Domaine No Control is into wine (of course) and music. One of their Gamay is called Fusion, the other Rockaille Billy. I had spotted the Billy on the list early on and wasn't leaving until I had a taste of it. The domaine consists of just five hectares and Jules agreed that this was that bit different to Beaujolais Gamay. “Lovely, great drinkability”. Must get a few bottles of that for the table when I have guests!
The next chat I had was with Damiem and he was showing the Clos de Caveau Vacqueyras AC Carmin Brilliant. Vacqueyras village, under the shade of its large trees, stays cool when the vineyards all around are warm.
And this is one cool wine, coming from a height of 200m, higher than most of its neighbours, and bearing the distinctive diagonal wraparound label designed by Karl Lagerfeld. It is a superb blend of 60% Grenache and 40% Syrah, natural yeast is used and nothing is added. Good structure and bite, lovely ripe tannins, excellent acidity and freshness.
|Sustenance via L'Atitude 51|
Then it was on to the Alsace table where there was a strong showing from Meyer-Fonné. Always find the Gentil wines from the Alsace very drinkable and the MF 2016 was typical. Later, I would come across a similar effort from Oregon’s Ovum Wines called Big Salt!
The Meyer-Fonné Gewürztraminer 2015 Réserve was aromatic and rich. Hints of sweetness too in the Pinot Blanc but this was dry with a minerally finish. Also excellent - it suited my palate well - was the 2015 Riesling while the 2013 Grand Cru didn't quite do it for me, almost always find it hard to tune out that whiff of petrol.
|Mayer-Fonné well represented on Le Caveau list|
The 2016 Pinot Gris was much more to my liking and the winery points to this one as “the archetypical Pinot Gris for the table”. Will put that on my list. Indeed, I think I may just make a list of all the Meyer-Fonné wines and see how I get on.
I had been pointed towards the Kumpf et Meyer 2016 Riesling by Ballymaloe sommelier Samuel. And with good reason. From its fresh, fragrant and full nose through its complex palate to the long and savoury finish, this is worth a second longer look and so another that will make my ever lengthening shopping list!
Friday, March 9, 2018
..what a strange privilege it was to be able to sit in this coffee shop among other people who did not wish me any harm and who would, more likely than not, be happy for me if they were to know that I was having a good day…. none of these people would begrudge me any of this and all would appreciate the expert way this sandwich was put together…how everything about it revealed a degree of attentiveness which went beyond mere experience and spoke something of a care and commitment which was gently humbling, so unexpected and baffling also to come across something so banal which filled me with a sense of how improbable life was and how this unlikely construct - a sandwich for Christ’s sake - could communicate such intimate grace…
from Solar Bones by Mike McCormack (2016). Recommended.
A Couple of Decanter Winners for you!
Les Closiers Lirac (AC) 2015, 14%, €15.00 Marks and Spencer.
On the Rhone, a town called Roquemaure,
Drank some Lirac in a noisy bar.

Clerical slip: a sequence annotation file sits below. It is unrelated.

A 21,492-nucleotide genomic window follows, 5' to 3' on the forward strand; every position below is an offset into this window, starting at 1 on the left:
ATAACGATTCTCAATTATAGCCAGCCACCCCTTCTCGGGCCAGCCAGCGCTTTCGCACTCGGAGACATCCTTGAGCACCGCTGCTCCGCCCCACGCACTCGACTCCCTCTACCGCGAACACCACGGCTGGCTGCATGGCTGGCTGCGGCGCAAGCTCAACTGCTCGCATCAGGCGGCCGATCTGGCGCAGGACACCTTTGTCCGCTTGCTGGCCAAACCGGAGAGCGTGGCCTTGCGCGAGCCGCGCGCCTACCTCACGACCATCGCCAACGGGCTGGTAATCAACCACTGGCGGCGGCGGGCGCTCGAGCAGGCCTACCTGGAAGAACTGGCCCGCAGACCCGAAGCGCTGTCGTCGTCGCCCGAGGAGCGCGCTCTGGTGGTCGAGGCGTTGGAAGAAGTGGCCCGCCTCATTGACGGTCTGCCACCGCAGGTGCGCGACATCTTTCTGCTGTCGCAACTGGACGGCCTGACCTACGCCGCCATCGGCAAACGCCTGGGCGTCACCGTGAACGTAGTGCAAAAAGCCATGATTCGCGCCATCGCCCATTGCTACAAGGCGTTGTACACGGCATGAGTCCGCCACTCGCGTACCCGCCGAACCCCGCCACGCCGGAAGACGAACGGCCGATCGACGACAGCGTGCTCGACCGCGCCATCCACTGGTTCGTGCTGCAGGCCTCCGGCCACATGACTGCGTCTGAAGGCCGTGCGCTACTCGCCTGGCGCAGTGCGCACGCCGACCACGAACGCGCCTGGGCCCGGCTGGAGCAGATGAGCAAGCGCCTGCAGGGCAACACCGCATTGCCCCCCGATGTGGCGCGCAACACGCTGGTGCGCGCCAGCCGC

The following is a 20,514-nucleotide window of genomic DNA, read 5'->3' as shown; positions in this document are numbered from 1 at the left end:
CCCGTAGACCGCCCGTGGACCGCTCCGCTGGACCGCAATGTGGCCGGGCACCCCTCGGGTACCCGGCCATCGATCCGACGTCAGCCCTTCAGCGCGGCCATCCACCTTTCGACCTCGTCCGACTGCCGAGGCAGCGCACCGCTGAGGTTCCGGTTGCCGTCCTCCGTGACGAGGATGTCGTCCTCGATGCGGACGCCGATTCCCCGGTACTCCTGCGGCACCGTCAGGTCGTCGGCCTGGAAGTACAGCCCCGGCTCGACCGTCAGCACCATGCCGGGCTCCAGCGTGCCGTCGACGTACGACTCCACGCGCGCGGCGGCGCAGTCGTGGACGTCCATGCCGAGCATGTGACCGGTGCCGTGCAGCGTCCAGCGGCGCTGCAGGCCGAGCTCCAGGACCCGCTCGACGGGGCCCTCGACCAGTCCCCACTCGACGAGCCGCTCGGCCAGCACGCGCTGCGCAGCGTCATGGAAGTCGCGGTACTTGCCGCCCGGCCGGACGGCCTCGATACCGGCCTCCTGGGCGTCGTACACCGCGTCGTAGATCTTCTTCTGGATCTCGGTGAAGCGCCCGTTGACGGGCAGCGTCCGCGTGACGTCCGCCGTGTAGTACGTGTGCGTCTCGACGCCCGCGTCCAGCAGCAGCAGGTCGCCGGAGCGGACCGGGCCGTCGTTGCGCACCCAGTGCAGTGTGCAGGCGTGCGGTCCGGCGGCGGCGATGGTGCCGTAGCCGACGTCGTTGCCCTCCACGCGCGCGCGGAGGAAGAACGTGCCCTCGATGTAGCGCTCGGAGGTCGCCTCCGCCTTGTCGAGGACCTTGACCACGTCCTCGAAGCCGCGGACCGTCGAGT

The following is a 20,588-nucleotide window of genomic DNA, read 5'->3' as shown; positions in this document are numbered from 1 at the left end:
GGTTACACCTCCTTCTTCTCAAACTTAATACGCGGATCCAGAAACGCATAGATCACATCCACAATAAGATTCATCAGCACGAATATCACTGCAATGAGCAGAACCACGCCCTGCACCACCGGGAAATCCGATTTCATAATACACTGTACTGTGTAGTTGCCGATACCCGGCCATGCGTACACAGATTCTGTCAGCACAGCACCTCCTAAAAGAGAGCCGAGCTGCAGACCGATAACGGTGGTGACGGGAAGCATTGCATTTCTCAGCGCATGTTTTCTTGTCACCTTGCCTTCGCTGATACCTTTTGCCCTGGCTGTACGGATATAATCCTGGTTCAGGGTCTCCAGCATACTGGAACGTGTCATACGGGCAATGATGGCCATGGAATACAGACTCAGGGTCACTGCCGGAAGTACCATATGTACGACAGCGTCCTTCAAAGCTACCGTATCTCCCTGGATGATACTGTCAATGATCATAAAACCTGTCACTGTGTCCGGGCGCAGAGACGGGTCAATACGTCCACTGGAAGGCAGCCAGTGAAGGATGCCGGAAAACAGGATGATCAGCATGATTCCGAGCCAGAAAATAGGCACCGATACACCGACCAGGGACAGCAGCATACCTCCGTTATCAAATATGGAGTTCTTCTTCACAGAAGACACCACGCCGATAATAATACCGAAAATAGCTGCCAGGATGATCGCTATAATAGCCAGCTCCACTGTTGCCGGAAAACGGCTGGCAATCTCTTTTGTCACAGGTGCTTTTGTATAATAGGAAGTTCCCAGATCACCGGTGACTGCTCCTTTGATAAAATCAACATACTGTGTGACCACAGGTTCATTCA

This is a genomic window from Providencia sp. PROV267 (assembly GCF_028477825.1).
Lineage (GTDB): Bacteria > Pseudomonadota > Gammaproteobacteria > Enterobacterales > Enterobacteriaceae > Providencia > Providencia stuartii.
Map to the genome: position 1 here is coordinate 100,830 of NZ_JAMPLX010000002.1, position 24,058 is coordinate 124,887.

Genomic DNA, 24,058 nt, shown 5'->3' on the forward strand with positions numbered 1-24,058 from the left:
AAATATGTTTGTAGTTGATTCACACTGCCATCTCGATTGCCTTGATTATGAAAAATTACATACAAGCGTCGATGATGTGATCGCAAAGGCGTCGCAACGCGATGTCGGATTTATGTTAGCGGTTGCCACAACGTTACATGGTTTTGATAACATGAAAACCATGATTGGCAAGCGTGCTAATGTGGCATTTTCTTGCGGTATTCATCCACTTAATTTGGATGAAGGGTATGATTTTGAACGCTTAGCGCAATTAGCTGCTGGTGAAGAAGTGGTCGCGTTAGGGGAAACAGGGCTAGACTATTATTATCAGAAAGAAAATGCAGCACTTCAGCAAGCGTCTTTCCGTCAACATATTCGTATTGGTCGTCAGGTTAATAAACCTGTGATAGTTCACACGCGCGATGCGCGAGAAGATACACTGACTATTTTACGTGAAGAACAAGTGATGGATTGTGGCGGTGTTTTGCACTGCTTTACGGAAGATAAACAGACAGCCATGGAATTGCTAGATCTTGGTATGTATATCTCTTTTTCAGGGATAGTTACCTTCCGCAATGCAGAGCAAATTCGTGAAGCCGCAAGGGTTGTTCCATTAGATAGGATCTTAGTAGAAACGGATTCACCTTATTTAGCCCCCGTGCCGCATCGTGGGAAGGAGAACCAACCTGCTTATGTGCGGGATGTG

After lunch of Poulet l’Estragon,
On the river, I saw the Ragondin.
Lirac, on the right bank, is, since 1946, one of the 16 crus of the Rhone and Roquemaure is one of the towns in the appellation. Marks and Spencer winemaker Belinda Kleinig says this is “an opulent example” made from Grenache, Syrah, Mourvèdre and Cinsault and recommends trying it with steak and sausages. One thing that struck me while drinking it, not on the Rhone but here in Cork, was the reliability of Rhone wine.
Decanter are also impressed and made it a winner in last year’s awards saying it was exquisite. “Lirac is often overshadowed by better known rivals but is a source of outstanding value wines.”
This has a beautiful deep ruby colour. Aromas are also enticing, mainly black fruit with spice and herb notes. Not at all shy on the palate, generous, well balanced. Try this lovely Lirac with red meats and game and you may well become a fan as did Avignon popes John Paul XX11 and Clement V. Blessed be the winemakers. An excellent drop and Very Highly Recommended. Very good value too. ONE OF THE GOOD VALUE
And the Ragondin? A relatively recent import, a kind of a cross between a rat and an otter, from South America. The French don't have much regard for them; you can't eat them, though one lady told me that someone had made a passable paté.
La Fête du Baiser ("festival of the kiss") is a festival celebrated in Roquemaure on the Saturday after St. Valentine's Day. The town also claims to be the place where Hannibal and his army (including elephants) crossed the Rhone in 218BC.
Torbreck Marananga Dam - Roussane, Marsanne, Viognier - Barossa Valley, Australia, 2015, 14%, €22.00 Marks & Spencer
This is another of the Platinum winners from the most recent Decanter awards. The Mediterranean grapes each add to the excellent blend. The Roussane provides structure and finesse. The Marsanne gives palate texture and richness while the Viognier offers a pure floral lift and finishes the wine with refinement and elegance. It is certainly a winner and Very Highly Recommended.
You immediately note the bright and beautiful light gold colour. White fruits and floral notes mingle in the nose. It is rich and fruity (apricot, citrus), hints of honey too, flow across the palate, no shortage of finesse in this medium to full-bodied wine. And there is a persistent finish, the dry finalé still with pleasant echoes of the fruit.